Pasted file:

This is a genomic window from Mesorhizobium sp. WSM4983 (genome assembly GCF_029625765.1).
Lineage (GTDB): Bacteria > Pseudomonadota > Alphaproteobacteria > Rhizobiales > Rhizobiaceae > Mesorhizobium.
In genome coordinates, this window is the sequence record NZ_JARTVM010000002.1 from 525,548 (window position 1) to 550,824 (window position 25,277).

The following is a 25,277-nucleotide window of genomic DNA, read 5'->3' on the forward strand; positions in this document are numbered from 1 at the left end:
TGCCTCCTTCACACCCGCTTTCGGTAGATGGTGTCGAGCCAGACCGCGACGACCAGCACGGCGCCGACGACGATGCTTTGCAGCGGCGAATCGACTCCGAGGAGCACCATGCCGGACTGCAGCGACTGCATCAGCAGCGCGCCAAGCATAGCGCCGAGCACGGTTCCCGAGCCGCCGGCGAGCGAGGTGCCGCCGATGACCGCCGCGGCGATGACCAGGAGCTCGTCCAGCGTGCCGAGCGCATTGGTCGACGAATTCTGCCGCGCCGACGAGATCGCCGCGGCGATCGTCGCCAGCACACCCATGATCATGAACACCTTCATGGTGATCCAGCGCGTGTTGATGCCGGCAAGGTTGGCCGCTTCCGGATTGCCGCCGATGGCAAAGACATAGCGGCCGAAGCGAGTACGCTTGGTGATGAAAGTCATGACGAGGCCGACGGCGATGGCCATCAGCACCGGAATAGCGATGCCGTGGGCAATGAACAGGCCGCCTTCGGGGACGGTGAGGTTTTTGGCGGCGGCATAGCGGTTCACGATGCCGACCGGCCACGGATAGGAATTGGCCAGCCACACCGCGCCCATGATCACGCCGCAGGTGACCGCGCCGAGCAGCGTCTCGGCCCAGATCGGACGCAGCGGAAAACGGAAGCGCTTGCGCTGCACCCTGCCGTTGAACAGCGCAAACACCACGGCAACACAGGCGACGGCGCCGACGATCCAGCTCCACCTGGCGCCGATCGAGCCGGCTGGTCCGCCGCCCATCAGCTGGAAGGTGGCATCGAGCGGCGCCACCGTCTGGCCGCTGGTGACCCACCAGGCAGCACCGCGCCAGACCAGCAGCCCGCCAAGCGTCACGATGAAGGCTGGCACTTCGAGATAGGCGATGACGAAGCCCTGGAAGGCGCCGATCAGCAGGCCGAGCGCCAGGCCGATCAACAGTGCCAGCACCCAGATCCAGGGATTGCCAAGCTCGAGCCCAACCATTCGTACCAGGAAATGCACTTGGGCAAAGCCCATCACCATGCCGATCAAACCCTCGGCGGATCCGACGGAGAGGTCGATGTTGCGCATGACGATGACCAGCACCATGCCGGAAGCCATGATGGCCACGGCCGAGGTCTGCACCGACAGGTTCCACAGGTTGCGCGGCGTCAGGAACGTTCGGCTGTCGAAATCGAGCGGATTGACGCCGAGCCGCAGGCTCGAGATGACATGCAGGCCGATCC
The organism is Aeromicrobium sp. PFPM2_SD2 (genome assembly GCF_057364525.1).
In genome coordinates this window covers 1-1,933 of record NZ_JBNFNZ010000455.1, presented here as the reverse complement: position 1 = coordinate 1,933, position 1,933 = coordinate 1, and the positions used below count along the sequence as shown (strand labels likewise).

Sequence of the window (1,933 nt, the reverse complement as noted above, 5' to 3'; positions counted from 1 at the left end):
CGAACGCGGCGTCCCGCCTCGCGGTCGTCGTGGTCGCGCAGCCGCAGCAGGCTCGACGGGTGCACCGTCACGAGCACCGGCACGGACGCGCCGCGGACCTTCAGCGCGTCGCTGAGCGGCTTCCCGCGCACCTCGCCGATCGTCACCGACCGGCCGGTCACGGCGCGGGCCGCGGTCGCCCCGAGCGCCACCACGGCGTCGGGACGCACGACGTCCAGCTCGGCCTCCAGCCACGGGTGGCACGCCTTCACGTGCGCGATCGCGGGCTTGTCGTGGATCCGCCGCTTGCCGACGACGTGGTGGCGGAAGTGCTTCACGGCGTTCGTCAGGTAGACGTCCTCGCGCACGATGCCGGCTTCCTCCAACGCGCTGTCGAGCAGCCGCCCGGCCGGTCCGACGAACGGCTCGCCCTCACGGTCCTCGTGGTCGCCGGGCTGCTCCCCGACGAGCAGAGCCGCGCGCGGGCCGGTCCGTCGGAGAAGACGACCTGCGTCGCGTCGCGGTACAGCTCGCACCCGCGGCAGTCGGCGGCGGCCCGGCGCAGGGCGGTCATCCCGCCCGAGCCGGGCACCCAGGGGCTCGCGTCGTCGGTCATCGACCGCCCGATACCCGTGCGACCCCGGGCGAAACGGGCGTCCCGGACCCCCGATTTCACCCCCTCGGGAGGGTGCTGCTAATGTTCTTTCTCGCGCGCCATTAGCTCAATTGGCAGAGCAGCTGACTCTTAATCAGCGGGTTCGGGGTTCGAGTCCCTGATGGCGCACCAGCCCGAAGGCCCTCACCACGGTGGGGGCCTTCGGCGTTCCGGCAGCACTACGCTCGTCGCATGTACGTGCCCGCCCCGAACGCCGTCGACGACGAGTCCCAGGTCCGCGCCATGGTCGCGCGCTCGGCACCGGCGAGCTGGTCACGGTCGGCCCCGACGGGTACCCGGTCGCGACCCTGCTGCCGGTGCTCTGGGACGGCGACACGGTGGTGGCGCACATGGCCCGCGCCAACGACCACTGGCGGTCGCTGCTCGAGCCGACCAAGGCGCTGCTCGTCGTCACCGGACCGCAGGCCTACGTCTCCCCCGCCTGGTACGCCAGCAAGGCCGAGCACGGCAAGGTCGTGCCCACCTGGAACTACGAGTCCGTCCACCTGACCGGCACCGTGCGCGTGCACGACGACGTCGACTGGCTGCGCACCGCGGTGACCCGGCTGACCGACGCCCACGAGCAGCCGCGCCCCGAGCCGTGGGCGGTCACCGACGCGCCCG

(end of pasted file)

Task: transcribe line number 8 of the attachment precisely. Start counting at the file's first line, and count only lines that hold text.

Sequence of the window (1,933 nt, the reverse complement as noted above, 5' to 3'; positions counted from 1 at the left end):